Strain and Sparseness at Chop Shop 2013


Written by Kathryn Hightower

Sarah Poppe of The Stone Dance Collective in Eve, reconsidered by Eva Stone.
Chop Shop Contemporary Dance Festival, 2013. 
Photo by Rex Tranter.

Eva Stone has curated another successful evening of ballet-based contemporary dance. Chop Shop: Bodies of Work, presented February 16 and 17, 2013, by StoneDance Productions and The Theatre at Meydenbauer, featured ten choreographers. The sparse staging, the color washes of white, green, and blue, the classical music, and the earthtones of the costumes seemed to have been consciously chosen by the choreographers to fit the overarching theme of the night: tension.
Several duets stood out as prime examples of the theme, especially Donald Byrd’s Scorched (Excerpt), which featured two duets. While showcasing his dancers’ strong ballet technique, Byrd created tension between sharp, linear movements and wavy S’s and O’s. A change from lime green to white light, and from duets to group work, seemed to signal tension between heaven and earth. The quartet struggled to reach upward while being pulled downward in graceful falls and tight convulsions. The final, poignant image was of all four dancers sitting with hands clasped in prayer.
Two pieces featured strong group work: P. INC’s Grace, in arm’s length and Mid-Columbia Ballet’s Set Theory. Grace,choreographed by Vincent Michael Lopez, was the only work in the performance with a set. Joel Cain designed a blue chair with a back shaped like a giant fork and a white wall that looked like a huge metronome. Despite its size, the set’s placement far to stage left and the way the dancers ignored it after the first thirty seconds created an atmosphere of sparseness. Similarly, Set Theory, choreographed by Georg Cantor, created an atmosphere of sparseness despite filling the stage with fifteen young dancers. Each dancer wore the same grey-blue tunic, a pseudo-unisex costume that created a corps de ballet sense of sameness. The work seemed to convey mathematical coolness rather than emotional intensity. In contrast, the costuming in the highly emotional, Grace emphasized the uniqueness of each dancer, though all were coordinated in black and bright royal blue. Midway through the piece, one dancer pulled on a red satin ribbon on the head of another dancer, whose movement grew more intense until she was completely drained. Later, the other dancers stood in a line upstage, watching her struggle to stand on her own. One by one, each dancer tried to help her but failed, except for the very one who pulled her ribbon in the first place. The piece succeeded  in conveying the struggle faced by the choreographer’s disabled niece, to whom the piece was dedicated.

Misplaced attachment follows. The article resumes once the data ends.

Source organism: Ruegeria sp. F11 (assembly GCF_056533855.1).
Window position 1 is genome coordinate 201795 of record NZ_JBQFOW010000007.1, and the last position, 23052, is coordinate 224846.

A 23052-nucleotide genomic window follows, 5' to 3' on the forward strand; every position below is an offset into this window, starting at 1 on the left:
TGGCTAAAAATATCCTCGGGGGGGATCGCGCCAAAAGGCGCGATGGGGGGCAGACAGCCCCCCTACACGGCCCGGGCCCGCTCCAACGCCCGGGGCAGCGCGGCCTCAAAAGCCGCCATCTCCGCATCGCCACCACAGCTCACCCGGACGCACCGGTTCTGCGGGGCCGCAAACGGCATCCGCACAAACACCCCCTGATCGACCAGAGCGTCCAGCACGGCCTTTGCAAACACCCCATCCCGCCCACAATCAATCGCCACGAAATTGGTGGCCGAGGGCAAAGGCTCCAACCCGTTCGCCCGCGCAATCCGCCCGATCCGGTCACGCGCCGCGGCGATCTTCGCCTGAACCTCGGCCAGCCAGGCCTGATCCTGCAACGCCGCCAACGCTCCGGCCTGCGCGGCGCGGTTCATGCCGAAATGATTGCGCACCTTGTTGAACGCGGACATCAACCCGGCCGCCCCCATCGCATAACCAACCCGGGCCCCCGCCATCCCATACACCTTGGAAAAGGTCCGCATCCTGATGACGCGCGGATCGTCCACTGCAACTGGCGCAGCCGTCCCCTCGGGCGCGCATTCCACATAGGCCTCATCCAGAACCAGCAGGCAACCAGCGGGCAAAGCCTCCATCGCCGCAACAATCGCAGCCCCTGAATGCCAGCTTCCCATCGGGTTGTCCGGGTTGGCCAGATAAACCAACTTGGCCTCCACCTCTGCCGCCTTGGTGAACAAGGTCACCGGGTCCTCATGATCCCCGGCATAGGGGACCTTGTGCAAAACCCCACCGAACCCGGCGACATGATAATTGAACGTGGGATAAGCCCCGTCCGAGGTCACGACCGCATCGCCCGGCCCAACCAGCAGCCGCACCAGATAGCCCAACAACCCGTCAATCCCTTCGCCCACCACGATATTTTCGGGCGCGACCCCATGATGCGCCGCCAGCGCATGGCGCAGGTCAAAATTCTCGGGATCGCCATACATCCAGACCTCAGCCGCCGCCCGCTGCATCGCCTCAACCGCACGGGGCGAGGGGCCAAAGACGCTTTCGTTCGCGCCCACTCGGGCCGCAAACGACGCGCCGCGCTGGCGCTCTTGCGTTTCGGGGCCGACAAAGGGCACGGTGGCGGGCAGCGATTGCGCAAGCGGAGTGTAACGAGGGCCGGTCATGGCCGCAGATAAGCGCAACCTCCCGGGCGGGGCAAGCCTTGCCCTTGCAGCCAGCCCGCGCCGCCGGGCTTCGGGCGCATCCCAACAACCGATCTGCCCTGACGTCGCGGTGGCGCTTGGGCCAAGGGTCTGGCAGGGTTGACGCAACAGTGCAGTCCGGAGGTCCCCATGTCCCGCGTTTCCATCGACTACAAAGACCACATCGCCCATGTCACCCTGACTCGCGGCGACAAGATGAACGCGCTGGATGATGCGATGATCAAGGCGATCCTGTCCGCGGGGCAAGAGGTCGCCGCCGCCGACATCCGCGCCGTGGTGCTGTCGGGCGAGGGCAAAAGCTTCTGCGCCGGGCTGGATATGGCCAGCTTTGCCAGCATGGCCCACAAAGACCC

Ty Alexander Cheng and Sara Paul  in Vincent Michael Lopez’s Grace, in arm’s length
Chop Shop Contemporary Dance Festival, 2013. 
Photo by Rex Tranter
The highlight of the evening was Eva Stone’s own Eve, reconsidered, which explored aspects of femininity. In the beginning Stone introduced a recurring theme: a woman bent over with her hands on her knees breathing heavily and loudly as if in childbirth, at the top of a rectangle of light. She leapt, spun, and slid intensely, using her breath to help her push through powerful movement. She ended on the floor, pelvis up-stretched, before being told to “Wake up!” or “Snap out of it!” The most poignant section of Eve featured five women on fold-out chairs in a horizontal line. Like a choir of bells, the dancers embodied with perfect timing the operatic voices in a famous Léo Delibes composition. They did so by using their hands to open and close their knees, as if the voices emerged from between their legs. The deadpan expression on the face of each well-rehearsed dancer added to the dry sarcasm of this section and of the piece as a whole.
Chop Shop’s sixth year was a successful one, with motifs laced seamlessly through the works. The simplicity of lighting and costuming created a sense of sparseness in every piece, even with extreme set pieces. All of the works depicted strain and tension in politely balletic, understated ways.
Chop Shop is a crucial festival for the eastside, and indeed for the entire Seattle area, and it is a joy for audiences and choreographers to see it grow each year. To keep Chop Shop growing, and to learn more about the festival, visit www.chopshopdance.org.